# Locating Images of Extended Objects by Drawing Rays

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** Locating Images of Extended Objects by Drawing Rays**

Figure 35-l4a shows an object 0 outside focal point FI of a converging lens. We can graphically locate the image of any off-axis point on such an object (such as the tip of the arrow in Fig. 35-14a) by drawing a ray diagram with any two of three special rays through the point These special rays, chosen from all those that pass

through the lens to form the image, are the following. A ray that is initially parallel to the central axis of the lens will pass through focal point F2 (ray I in_2. A ray that initially passes through focal point FI will emerge from the lens parallel to the central axis_3. A ray that is initially directed toward the center of the lens will emerge from the lens with no change in its direction (ray 3 in Fig. 35-14a) because the ray encounters the two sides of the lens where they are almost parallel. The image of the point is located where the rays intersect on the far side of the lens, The image of the object is found by locating the images of two or more of its points. Figure 35-14b shows how the extensions of the three special rays can be used to locate the image of an object placed inside focal point FI of a converging lens, Note that the description of ray 2 requires modification (it is now a ray whose backward extension passes through F1). You need to modify the descriptions of rays I and 2 to use them to locate an image placed (anywhere) in front of a diverging lens. In , for example,we find the intersection of ray 3 and the backward extensions of rays I and 2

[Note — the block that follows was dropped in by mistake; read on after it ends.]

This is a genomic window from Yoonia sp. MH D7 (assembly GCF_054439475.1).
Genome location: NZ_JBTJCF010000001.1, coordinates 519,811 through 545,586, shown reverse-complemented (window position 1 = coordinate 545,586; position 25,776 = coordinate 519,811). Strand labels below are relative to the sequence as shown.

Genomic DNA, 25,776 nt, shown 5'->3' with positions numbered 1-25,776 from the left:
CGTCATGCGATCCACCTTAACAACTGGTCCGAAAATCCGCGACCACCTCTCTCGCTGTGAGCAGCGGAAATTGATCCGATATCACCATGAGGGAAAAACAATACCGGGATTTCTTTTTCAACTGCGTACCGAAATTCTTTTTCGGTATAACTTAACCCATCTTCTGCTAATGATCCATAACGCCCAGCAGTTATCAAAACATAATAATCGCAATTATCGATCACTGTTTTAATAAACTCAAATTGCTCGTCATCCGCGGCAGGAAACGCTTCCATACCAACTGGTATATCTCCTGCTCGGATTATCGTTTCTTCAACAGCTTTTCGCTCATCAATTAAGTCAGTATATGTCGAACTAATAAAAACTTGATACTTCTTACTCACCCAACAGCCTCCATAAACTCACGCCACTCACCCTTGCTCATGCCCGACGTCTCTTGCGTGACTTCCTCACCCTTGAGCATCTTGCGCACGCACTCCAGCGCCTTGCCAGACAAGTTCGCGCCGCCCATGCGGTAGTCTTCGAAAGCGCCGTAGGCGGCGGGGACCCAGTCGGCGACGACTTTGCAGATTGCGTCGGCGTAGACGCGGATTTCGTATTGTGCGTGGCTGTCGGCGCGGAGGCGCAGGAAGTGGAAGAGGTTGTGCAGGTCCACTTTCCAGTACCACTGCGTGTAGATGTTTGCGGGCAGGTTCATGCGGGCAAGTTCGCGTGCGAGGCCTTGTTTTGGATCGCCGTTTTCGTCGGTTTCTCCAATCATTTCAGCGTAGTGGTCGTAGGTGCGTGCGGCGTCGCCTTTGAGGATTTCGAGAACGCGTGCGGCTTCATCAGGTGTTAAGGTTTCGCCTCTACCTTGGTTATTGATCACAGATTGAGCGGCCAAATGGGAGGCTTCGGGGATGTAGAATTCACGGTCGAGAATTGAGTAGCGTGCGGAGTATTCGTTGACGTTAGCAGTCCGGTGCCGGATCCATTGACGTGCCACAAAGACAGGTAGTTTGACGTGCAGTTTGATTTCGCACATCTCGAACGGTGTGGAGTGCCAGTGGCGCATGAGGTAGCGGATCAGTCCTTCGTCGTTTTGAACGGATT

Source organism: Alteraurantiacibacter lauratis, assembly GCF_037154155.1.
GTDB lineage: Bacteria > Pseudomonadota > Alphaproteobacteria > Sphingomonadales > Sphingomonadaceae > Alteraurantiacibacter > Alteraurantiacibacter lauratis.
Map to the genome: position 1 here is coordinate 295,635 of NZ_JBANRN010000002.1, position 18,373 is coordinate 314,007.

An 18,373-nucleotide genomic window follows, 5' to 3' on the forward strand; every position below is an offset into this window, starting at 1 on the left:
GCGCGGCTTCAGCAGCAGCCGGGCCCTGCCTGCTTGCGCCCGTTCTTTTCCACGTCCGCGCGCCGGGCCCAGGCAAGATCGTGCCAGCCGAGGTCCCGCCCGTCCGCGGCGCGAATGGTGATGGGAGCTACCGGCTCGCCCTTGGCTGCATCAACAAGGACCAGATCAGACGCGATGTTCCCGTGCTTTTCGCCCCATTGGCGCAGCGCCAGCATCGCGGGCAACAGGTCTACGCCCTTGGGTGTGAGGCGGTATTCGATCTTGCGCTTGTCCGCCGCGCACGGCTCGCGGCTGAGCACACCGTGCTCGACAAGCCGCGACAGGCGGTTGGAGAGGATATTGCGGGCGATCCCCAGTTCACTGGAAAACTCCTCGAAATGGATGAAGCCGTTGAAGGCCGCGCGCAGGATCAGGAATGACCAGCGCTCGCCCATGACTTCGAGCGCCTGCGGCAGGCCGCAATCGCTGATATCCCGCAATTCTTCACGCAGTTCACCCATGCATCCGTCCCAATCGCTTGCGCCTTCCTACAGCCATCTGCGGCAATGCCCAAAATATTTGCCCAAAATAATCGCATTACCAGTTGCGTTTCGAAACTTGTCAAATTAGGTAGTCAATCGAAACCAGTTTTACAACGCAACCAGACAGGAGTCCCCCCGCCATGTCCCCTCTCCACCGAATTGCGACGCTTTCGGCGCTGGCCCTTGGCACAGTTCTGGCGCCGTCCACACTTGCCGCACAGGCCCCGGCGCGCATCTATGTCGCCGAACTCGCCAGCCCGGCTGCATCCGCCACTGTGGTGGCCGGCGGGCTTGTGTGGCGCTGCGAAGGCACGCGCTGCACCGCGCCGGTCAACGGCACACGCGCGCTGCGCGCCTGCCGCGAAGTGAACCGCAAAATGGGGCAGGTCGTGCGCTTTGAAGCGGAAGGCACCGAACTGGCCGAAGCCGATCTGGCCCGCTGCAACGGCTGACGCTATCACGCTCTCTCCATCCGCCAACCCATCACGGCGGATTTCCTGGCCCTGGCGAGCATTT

SOLUTIOII: The Key Ideas here are these: 1. Because the lens is symmetric, r. (for the surface nearer the

object) and r2 have the same magnitude r. 2. Because the lens is a converging lens. the object faces a convex

surface on the nearer side and so r. = +r. Si ilarly, it faces a

concave surface on the farther side and so r 2 = – r.3. We can relate these radii of curvature to the focal length f via

the lens maker’s equation. Eq, 35-10 (our only equation involving

the radii of curvature of a lens).

4. We can relate f to the object distance p and image distance;